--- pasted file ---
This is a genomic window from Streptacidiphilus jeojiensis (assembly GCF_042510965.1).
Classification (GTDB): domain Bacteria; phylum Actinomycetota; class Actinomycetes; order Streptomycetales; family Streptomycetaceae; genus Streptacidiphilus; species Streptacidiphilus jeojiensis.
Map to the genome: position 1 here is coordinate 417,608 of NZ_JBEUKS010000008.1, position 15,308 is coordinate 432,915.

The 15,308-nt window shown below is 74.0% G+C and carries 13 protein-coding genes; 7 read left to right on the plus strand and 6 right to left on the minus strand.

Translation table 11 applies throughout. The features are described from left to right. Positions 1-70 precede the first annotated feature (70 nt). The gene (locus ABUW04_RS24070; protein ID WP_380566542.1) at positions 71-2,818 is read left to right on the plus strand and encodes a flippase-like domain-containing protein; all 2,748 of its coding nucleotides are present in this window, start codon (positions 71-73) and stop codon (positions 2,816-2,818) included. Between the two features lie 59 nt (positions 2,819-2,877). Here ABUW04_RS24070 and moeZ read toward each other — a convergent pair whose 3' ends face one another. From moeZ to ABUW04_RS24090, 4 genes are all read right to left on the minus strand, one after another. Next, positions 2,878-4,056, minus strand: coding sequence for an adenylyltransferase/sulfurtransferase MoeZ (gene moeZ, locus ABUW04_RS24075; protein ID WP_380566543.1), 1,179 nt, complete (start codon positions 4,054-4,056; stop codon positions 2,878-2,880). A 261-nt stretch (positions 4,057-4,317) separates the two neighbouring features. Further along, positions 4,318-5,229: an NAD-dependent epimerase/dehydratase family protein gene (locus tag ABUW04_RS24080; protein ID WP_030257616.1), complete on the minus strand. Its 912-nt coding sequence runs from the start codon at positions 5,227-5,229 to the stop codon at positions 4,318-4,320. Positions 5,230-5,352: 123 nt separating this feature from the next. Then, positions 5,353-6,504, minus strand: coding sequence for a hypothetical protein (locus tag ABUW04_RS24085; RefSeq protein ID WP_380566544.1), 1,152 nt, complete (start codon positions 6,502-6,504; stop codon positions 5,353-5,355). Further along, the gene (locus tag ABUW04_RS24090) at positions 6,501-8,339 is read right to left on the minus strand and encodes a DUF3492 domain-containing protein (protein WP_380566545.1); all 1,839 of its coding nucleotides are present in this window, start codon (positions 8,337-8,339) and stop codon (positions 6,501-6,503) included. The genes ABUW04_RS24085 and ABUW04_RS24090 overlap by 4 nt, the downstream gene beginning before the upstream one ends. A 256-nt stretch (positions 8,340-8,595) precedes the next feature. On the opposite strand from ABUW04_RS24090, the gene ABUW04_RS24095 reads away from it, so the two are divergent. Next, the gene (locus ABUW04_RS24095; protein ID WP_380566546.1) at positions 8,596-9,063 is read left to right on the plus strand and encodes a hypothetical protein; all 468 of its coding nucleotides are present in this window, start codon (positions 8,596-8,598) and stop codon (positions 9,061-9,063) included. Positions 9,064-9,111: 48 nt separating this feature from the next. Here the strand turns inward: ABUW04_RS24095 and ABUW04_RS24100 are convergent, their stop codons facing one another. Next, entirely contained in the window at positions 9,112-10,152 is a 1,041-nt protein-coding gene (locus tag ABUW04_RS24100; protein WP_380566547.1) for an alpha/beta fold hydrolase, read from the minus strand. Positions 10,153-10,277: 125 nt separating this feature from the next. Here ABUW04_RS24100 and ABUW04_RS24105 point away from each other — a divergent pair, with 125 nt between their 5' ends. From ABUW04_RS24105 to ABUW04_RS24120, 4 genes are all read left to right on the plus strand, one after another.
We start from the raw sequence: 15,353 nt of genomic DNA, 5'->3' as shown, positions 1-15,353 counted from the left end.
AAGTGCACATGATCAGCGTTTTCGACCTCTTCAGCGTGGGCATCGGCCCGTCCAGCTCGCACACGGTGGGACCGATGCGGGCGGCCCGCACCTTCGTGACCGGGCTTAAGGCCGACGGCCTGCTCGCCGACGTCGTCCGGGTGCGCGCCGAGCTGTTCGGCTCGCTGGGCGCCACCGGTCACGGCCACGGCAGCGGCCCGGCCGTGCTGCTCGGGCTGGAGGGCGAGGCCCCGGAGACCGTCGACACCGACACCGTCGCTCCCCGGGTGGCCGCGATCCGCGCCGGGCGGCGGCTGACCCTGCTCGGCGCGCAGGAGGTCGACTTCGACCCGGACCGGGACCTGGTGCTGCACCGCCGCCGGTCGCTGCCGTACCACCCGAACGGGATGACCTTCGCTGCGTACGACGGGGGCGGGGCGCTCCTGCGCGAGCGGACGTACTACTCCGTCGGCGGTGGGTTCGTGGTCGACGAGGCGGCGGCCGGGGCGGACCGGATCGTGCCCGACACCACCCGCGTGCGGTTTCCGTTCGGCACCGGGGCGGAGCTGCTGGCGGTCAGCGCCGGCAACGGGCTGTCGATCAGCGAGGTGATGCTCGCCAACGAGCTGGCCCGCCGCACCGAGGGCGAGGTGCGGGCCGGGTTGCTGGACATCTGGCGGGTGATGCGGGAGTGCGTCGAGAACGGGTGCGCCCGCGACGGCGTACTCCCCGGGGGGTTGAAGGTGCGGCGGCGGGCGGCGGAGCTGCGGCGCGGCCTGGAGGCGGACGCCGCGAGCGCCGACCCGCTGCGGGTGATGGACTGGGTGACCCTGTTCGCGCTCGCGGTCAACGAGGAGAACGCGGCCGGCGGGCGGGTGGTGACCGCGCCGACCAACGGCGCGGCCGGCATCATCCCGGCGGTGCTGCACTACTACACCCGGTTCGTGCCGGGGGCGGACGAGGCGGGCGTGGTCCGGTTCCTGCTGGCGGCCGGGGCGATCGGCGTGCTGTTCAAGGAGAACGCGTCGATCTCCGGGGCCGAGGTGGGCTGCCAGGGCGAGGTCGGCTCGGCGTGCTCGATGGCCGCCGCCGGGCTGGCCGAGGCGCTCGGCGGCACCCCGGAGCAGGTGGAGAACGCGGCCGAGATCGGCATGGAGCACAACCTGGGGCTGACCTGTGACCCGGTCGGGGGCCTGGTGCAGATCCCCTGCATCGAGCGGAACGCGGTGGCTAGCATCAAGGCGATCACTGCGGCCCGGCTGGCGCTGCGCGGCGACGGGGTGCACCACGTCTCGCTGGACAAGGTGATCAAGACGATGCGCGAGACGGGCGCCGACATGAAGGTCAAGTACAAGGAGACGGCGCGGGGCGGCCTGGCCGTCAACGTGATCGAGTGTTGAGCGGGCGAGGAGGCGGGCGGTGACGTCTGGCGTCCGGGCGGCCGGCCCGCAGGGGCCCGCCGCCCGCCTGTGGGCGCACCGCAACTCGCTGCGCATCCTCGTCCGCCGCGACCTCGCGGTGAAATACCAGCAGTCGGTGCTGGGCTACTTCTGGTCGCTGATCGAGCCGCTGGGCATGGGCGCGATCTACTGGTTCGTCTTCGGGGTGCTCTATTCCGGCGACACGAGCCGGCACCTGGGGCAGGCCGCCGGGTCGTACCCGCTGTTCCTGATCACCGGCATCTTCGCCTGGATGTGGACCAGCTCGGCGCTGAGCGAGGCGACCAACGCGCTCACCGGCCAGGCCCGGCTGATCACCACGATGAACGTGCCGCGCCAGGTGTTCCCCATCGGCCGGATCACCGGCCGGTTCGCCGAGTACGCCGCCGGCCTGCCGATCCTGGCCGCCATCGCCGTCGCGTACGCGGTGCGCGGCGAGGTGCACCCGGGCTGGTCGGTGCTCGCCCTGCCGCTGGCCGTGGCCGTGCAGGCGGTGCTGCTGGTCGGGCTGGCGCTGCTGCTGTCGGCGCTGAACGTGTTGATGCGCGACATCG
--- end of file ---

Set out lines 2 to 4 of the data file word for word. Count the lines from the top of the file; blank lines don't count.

Classification (GTDB): domain Bacteria; phylum Actinomycetota; class Actinomycetes; order Streptomycetales; family Streptomycetaceae; genus Streptacidiphilus; species Streptacidiphilus jeojiensis.
Map to the genome: position 1 here is coordinate 417,608 of NZ_JBEUKS010000008.1, position 15,308 is coordinate 432,915.

The 15,308-nt window shown below is 74.0% G+C and carries 13 protein-coding genes; 7 read left to right on the plus strand and 6 right to left on the minus strand.